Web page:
1. There is no causal link between 25(OH)D concentrations and risk of type 2 diabetes according to this mendelian randomization analysis.
2. A meta-analysis of previous observational studies, however, suggests that a causal link does exist between lower 25(OH)D concentrations and increased risk of type 2 diabetes.
Evidence Rating Level: 2 (Good)
Study Rundown: Low systemic concentrations of vitamin D and its metabolite, 25-hydroxyvitamine D (25-[OH]D), have been shown to be associated with cardiovascular disease states as well as an increased risk of developing type 2 diabetes, but it is unclear if the association with diabetes is causal. The authors of this study applied a Mendelian randomization approach to elucidate if there is a causal link between systemic 25(OH)D levels and type 2 diabetes risk as well as with various glycemic factors. They also applied the same mendelian randomization approach to analyze the associations between four single nucleotide polymorphisms (SNPs) representing 25(OH)D synthesis and metabolism with 25(OH)D concentrations and type 2 diabetes risk. Finally, they compared these results with results from a meta-analysis performed on a set of 22 different observational studies that assessed 25(OH)D concentrations with type 2 diabetes risk.
The results showed that all four SNPs were associated with 25(OH)D concentrations, but were not significantly associated with type 2 diabetes risk or glycemic factors. The meta-analysis of 25(OH)D concentration and risk of type 2 diabetes showed a lower 25(OH)D concentration was significantly associated with an increased risk of type 2 diabetes. Strengths of this study included the large sample size and the use of Mendelian randomization analysis of glycemic traits, which lend further credit to the study design. Limitations of the study included that combining data from multiple studies may have introduced bias and the inclusion of only white European individuals in the analyses may not be generalizable to other populations. The authors suggest that the association between 25 (OH)D concentration and type 2 diabetes risk may not be causal and further research is needed to determine causal factors that may increase 25(OH)D concentration and decrease type 2 diabetes risk based on previous observational results.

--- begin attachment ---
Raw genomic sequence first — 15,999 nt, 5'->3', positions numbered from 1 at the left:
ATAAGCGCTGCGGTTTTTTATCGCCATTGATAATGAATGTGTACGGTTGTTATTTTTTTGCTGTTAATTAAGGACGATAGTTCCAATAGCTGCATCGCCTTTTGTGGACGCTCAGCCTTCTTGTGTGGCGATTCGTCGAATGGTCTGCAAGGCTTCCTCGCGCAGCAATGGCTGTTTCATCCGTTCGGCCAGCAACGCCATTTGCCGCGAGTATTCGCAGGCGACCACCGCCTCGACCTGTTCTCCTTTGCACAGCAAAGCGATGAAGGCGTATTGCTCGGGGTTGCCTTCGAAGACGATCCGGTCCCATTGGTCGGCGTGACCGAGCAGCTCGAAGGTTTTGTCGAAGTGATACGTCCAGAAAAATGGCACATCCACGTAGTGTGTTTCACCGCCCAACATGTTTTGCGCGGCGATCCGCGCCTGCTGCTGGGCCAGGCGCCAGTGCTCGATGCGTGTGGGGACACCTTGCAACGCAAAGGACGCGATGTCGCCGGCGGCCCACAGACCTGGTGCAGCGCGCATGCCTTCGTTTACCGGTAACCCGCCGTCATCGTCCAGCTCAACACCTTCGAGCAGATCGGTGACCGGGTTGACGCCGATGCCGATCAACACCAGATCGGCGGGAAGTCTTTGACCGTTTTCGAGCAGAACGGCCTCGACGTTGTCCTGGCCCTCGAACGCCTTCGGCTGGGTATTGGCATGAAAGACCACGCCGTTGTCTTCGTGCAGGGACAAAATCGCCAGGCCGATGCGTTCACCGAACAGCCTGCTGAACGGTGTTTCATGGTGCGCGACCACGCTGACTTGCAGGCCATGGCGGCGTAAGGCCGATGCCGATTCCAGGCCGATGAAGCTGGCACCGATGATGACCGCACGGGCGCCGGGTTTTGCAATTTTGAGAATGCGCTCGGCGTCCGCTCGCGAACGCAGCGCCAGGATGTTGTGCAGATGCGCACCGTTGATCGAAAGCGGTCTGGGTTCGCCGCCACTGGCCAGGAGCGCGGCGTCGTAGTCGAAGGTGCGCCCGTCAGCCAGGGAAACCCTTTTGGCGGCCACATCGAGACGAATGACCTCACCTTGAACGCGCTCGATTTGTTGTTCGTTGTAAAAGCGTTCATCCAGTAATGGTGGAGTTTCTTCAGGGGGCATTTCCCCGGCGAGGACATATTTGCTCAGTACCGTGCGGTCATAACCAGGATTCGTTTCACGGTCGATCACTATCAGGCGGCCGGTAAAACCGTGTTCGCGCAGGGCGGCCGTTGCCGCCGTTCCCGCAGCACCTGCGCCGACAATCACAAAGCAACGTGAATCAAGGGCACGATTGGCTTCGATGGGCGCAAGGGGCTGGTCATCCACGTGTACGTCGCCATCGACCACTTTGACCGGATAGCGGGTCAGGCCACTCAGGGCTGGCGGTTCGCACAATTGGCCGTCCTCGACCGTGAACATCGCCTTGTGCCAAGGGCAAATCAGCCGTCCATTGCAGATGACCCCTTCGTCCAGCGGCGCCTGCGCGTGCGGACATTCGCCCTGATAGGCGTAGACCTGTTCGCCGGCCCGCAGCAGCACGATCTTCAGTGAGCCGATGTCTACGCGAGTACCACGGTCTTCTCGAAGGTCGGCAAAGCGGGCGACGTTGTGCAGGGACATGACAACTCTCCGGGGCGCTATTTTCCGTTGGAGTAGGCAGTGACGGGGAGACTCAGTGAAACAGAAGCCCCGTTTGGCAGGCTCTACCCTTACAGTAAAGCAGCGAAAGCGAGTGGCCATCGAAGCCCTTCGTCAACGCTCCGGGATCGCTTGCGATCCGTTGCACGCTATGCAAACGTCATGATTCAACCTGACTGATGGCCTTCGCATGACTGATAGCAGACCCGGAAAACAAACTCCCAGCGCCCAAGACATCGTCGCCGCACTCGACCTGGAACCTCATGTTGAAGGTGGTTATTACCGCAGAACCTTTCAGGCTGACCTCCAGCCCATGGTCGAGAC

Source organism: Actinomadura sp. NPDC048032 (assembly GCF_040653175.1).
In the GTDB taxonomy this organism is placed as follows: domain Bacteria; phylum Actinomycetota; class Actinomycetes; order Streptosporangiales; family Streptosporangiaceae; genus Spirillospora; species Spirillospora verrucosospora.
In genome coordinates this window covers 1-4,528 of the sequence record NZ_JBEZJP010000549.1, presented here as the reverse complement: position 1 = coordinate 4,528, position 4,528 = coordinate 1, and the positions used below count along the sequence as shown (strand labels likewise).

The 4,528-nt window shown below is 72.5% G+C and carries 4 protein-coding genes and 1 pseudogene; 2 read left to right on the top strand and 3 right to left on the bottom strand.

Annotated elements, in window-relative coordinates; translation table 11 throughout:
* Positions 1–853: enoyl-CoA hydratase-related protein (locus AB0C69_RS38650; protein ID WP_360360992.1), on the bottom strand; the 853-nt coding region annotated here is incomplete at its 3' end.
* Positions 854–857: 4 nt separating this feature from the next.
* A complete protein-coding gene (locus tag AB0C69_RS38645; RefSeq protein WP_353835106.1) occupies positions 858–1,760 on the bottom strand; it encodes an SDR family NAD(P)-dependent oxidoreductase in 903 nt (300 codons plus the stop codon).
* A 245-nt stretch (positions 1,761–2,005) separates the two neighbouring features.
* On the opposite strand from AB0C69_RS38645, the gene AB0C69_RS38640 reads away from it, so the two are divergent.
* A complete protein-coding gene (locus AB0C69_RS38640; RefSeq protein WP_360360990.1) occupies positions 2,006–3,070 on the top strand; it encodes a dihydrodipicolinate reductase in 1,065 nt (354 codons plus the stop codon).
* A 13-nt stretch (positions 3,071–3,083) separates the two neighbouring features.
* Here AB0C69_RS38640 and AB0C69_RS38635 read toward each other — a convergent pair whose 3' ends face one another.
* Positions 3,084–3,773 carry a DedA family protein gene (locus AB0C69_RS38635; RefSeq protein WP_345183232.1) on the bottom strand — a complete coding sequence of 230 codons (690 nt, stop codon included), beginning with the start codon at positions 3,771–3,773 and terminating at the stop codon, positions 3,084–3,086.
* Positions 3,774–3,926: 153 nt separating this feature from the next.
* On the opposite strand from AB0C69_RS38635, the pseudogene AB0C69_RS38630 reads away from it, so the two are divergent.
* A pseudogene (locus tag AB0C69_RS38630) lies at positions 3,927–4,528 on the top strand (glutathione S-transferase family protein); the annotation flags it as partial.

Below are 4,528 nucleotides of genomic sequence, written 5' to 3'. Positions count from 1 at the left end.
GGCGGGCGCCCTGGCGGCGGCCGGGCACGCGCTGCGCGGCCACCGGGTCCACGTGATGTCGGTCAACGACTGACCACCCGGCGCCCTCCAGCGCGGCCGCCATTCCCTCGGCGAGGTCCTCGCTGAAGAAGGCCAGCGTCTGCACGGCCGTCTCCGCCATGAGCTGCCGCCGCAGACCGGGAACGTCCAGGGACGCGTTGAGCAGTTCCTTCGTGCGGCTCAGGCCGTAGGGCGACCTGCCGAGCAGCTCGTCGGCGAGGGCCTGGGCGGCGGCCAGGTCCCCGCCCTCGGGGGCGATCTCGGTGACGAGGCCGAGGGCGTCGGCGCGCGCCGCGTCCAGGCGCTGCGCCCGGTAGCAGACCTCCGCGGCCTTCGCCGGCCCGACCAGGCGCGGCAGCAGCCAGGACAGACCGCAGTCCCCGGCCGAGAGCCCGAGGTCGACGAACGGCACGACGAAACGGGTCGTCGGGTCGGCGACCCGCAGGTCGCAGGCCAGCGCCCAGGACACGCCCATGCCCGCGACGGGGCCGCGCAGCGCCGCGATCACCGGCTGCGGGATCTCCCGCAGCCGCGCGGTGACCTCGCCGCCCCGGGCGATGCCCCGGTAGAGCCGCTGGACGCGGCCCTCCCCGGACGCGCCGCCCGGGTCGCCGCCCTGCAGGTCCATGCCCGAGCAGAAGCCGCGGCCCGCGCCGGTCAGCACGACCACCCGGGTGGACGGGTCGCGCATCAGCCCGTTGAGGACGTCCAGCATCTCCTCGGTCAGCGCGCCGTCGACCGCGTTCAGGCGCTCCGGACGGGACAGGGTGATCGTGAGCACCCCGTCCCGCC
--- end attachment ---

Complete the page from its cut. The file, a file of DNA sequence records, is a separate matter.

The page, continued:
This study was funded by the UK Medical Research Council Epidemiology Unit and European Union Sixth Framework Programme.
In-Depth [combined mendelian randomization analysis and meta-analysis]: This study incorporated 28,144 cases and 76,344 non-cases of type 2 diabetes from several case-control and case-cohort studies to perform mendelian randomization analysis on four SNPs previously found to be associated with vitamin D synthesis and metabolism (DHCR7, CYP2R1, DBP, and CYP24A1). The authors found no significant associations between any of the SNPs and the risk of type 2 diabetes, with a summary odds ratio (OR) of 0.93 (95% Confidence Interval [CI] 0.77-1.13; p=0.46) per a 1 SD (25.0 nmol/L) less concentration of 25(OH)D. A secondary Mendelian analysis showed that there was no significant causal association between the same four SNPs and any of the glycemic factors observed in the study, such as fasting glucose, 2-h glucose testing, fasting insulin levels, and HbA1c (p>0.25). The authors also undertook a meta-analysis of 22 studies consisting of 8,492 cases and 89,698 non-cases of type 2 diabetes comparing systemic concentration of vitamin D and occurrence of type 2 diabetes. This meta-analysis of showed that a 1 SD (25.0 nmol/L) lower 25(OH)D concentration was associated with an increased risk for type 2 diabetes (relative risk 1.22, 95% CI 1.16-1.29; p=3.5×10-14).
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